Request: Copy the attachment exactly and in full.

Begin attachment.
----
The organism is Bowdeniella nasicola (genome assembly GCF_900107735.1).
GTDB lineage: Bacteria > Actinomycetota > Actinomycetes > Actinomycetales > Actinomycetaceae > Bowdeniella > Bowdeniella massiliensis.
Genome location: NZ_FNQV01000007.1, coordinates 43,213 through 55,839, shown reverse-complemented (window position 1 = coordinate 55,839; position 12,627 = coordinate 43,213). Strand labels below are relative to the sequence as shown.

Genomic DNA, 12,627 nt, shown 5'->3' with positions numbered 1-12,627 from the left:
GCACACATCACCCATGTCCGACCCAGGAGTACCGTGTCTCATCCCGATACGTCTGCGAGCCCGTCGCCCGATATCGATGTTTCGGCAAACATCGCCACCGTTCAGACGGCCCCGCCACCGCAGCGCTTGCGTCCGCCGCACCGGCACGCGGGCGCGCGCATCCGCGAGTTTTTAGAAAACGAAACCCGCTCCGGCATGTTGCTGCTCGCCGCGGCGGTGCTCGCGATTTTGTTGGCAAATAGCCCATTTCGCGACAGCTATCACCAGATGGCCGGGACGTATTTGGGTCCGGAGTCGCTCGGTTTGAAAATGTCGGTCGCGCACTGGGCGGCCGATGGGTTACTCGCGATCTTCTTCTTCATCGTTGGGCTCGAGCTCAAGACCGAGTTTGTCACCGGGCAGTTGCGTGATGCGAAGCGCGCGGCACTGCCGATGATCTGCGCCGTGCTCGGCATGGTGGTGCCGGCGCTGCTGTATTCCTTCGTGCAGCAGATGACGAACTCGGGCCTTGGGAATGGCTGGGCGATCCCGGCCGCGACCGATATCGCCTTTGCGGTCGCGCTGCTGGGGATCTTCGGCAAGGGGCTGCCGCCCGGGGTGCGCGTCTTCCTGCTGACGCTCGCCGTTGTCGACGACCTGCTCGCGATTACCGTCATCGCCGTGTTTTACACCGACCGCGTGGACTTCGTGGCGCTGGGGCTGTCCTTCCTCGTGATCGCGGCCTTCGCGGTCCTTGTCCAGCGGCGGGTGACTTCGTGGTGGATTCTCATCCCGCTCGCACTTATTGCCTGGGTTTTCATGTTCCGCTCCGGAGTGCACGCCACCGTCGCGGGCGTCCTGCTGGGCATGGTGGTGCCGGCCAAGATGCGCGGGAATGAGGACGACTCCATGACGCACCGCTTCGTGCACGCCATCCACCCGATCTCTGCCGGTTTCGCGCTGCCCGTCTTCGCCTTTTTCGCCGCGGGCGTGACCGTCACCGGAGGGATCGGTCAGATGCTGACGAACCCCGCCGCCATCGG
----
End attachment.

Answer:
The organism is Bowdeniella nasicola (genome assembly GCF_900107735.1).
GTDB lineage: Bacteria > Actinomycetota > Actinomycetes > Actinomycetales > Actinomycetaceae > Bowdeniella > Bowdeniella massiliensis.
Genome location: NZ_FNQV01000007.1, coordinates 43,213 through 55,839, shown reverse-complemented (window position 1 = coordinate 55,839; position 12,627 = coordinate 43,213). Strand labels below are relative to the sequence as shown.

Genomic DNA, 12,627 nt, shown 5'->3' with positions numbered 1-12,627 from the left:
GCACACATCACCCATGTCCGACCCAGGAGTACCGTGTCTCATCCCGATACGTCTGCGAGCCCGTCGCCCGATATCGATGTTTCGGCAAACATCGCCACCGTTCAGACGGCCCCGCCACCGCAGCGCTTGCGTCCGCCGCACCGGCACGCGGGCGCGCGCATCCGCGAGTTTTTAGAAAACGAAACCCGCTCCGGCATGTTGCTGCTCGCCGCGGCGGTGCTCGCGATTTTGTTGGCAAATAGCCCATTTCGCGACAGCTATCACCAGATGGCCGGGACGTATTTGGGTCCGGAGTCGCTCGGTTTGAAAATGTCGGTCGCGCACTGGGCGGCCGATGGGTTACTCGCGATCTTCTTCTTCATCGTTGGGCTCGAGCTCAAGACCGAGTTTGTCACCGGGCAGTTGCGTGATGCGAAGCGCGCGGCACTGCCGATGATCTGCGCCGTGCTCGGCATGGTGGTGCCGGCGCTGCTGTATTCCTTCGTGCAGCAGATGACGAACTCGGGCCTTGGGAATGGCTGGGCGATCCCGGCCGCGACCGATATCGCCTTTGCGGTCGCGCTGCTGGGGATCTTCGGCAAGGGGCTGCCGCCCGGGGTGCGCGTCTTCCTGCTGACGCTCGCCGTTGTCGACGACCTGCTCGCGATTACCGTCATCGCCGTGTTTTACACCGACCGCGTGGACTTCGTGGCGCTGGGGCTGTCCTTCCTCGTGATCGCGGCCTTCGCGGTCCTTGTCCAGCGGCGGGTGACTTCGTGGTGGATTCTCATCCCGCTCGCACTTATTGCCTGGGTTTTCATGTTCCGCTCCGGAGTGCACGCCACCGTCGCGGGCGTCCTGCTGGGCATGGTGGTGCCGGCCAAGATGCGCGGGAATGAGGACGACTCCATGACGCACCGCTTCGTGCACGCCATCCACCCGATCTCTGCCGGTTTCGCGCTGCCCGTCTTCGCCTTTTTCGCCGCGGGCGTGACCGTCACCGGAGGGATCGGTCAGATGCTGACGAACCCCGCCGCCATCGG